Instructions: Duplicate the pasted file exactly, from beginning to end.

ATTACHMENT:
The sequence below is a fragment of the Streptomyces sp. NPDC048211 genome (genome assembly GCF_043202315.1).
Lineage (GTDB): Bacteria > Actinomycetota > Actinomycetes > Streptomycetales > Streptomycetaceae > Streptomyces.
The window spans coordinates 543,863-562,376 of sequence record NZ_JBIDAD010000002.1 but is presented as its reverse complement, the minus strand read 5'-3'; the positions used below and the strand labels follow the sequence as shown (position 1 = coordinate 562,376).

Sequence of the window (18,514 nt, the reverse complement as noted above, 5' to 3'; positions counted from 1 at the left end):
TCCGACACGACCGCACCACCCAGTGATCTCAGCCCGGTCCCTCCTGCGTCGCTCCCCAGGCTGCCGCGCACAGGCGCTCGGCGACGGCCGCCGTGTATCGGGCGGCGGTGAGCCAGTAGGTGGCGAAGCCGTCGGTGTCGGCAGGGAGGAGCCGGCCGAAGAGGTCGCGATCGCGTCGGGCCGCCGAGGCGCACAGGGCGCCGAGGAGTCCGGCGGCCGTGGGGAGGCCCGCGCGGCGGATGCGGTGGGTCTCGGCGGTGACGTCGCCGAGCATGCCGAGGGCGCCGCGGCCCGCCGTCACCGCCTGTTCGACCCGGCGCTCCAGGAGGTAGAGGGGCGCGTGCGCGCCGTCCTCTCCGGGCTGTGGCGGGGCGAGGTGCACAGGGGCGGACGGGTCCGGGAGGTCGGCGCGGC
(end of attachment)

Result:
The sequence below is a fragment of the Streptomyces sp. NPDC048211 genome (genome assembly GCF_043202315.1).
Lineage (GTDB): Bacteria > Actinomycetota > Actinomycetes > Streptomycetales > Streptomycetaceae > Streptomyces.
The window spans coordinates 543,863-562,376 of sequence record NZ_JBIDAD010000002.1 but is presented as its reverse complement, the minus strand read 5'-3'; the positions used below and the strand labels follow the sequence as shown (position 1 = coordinate 562,376).

Sequence of the window (18,514 nt, the reverse complement as noted above, 5' to 3'; positions counted from 1 at the left end):
TCCGACACGACCGCACCACCCAGTGATCTCAGCCCGGTCCCTCCTGCGTCGCTCCCCAGGCTGCCGCGCACAGGCGCTCGGCGACGGCCGCCGTGTATCGGGCGGCGGTGAGCCAGTAGGTGGCGAAGCCGTCGGTGTCGGCAGGGAGGAGCCGGCCGAAGAGGTCGCGATCGCGTCGGGCCGCCGAGGCGCACAGGGCGCCGAGGAGTCCGGCGGCCGTGGGGAGGCCCGCGCGGCGGATGCGGTGGGTCTCGGCGGTGACGTCGCCGAGCATGCCGAGGGCGCCGCGGCCCGCCGTCACCGCCTGTTCGACCCGGCGCTCCAGGAGGTAGAGGGGCGCGTGCGCGCCGTCCTCTCCGGGCTGTGGCGGGGCGAGGTGCACAGGGGCGGACGGGTCCGGGAGGTCGGCGCGGC